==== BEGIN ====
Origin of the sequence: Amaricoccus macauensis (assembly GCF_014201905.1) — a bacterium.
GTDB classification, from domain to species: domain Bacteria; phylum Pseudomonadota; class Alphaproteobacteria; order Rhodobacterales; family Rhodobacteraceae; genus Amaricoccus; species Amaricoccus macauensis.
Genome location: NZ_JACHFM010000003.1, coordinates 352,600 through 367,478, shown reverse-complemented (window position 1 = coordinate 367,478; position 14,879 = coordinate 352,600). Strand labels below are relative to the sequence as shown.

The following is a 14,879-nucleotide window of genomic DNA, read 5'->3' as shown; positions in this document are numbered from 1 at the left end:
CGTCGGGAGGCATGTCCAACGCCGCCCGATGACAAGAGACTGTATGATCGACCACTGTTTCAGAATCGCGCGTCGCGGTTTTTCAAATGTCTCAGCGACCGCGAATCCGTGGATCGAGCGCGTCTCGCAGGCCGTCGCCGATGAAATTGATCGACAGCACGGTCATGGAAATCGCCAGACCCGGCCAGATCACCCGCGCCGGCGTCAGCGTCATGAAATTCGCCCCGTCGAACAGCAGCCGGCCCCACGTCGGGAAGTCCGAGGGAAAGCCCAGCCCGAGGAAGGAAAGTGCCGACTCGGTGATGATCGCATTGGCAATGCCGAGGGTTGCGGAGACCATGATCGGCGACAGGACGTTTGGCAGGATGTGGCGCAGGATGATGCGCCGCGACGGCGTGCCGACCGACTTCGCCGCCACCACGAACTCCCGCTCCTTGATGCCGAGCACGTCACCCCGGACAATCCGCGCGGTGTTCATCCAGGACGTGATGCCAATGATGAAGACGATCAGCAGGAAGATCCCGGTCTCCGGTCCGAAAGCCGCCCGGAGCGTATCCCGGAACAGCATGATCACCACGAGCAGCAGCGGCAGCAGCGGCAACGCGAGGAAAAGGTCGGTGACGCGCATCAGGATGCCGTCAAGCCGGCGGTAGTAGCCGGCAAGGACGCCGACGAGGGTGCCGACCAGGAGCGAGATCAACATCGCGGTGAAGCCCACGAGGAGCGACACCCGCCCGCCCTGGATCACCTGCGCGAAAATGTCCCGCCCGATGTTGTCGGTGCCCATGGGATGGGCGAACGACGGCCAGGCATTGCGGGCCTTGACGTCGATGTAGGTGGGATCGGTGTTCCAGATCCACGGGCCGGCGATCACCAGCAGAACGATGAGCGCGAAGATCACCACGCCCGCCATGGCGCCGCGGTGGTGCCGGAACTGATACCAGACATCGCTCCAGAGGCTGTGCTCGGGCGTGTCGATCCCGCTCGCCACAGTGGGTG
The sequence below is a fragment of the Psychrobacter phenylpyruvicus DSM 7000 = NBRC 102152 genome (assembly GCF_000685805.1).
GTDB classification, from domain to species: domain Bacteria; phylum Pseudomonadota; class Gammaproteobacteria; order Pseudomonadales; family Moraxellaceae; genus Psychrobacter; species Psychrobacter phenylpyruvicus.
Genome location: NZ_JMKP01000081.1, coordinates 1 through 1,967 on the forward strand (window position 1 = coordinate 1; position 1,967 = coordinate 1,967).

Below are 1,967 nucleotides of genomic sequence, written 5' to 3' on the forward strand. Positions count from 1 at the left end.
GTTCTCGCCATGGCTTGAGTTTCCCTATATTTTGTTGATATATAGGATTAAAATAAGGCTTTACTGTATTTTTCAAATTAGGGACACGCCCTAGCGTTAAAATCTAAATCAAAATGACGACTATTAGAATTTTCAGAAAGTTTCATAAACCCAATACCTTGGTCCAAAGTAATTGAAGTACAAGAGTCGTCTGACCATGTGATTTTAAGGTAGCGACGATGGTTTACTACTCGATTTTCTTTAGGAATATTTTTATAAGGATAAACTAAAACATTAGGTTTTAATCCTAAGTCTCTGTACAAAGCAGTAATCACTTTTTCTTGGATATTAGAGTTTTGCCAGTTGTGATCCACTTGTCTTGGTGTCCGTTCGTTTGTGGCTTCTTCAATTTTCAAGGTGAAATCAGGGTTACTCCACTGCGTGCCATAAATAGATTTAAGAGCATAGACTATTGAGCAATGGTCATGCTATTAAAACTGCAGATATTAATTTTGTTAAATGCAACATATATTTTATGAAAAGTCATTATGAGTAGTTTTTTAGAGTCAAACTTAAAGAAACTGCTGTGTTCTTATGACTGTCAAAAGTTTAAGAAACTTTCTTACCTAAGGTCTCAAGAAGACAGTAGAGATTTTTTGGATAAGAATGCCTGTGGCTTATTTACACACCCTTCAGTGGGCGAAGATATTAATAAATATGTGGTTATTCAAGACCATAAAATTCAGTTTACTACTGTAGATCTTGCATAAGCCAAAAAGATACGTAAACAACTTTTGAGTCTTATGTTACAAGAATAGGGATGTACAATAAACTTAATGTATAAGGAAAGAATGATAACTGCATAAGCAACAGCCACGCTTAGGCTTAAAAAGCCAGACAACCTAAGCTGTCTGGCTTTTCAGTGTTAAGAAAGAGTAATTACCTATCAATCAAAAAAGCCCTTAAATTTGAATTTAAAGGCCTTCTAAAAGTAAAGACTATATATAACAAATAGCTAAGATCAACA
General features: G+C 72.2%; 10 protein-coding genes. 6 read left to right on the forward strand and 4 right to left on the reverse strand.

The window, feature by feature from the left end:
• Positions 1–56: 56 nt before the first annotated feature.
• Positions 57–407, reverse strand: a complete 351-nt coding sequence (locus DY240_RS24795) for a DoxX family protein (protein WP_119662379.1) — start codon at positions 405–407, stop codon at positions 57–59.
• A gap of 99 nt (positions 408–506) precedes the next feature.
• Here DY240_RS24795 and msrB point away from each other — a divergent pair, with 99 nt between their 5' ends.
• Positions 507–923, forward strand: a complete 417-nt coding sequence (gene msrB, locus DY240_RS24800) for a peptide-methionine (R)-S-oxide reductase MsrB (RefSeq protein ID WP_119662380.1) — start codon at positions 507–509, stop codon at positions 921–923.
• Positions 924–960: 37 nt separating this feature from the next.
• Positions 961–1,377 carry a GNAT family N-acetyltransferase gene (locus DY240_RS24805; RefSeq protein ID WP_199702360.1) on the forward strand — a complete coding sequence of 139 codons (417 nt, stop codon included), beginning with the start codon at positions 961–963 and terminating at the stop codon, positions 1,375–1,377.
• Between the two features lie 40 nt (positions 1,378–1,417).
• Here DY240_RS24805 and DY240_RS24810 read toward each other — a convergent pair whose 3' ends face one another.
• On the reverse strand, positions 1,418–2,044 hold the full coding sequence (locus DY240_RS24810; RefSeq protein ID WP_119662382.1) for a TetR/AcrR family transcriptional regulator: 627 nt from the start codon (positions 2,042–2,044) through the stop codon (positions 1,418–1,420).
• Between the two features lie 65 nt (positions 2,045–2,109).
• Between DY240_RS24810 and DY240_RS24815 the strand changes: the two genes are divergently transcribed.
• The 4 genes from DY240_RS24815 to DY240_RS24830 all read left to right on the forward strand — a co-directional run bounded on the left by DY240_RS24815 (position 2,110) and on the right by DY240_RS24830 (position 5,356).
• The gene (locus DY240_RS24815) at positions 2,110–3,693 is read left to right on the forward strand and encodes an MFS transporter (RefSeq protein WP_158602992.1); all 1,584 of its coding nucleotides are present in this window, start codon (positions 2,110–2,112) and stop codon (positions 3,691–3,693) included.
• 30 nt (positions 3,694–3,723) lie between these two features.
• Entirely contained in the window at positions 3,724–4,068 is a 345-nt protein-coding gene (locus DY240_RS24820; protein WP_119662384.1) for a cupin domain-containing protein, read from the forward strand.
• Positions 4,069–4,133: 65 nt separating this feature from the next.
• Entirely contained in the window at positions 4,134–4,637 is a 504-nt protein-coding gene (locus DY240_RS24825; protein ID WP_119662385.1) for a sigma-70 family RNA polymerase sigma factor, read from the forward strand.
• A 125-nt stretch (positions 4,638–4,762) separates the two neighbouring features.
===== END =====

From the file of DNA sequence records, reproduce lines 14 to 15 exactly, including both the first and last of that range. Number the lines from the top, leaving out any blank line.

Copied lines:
• Positions 57–407, reverse strand: a complete 351-nt coding sequence (locus DY240_RS24795) for a DoxX family protein (protein WP_119662379.1) — start codon at positions 405–407, stop codon at positions 57–59.
• A gap of 99 nt (positions 408–506) precedes the next feature.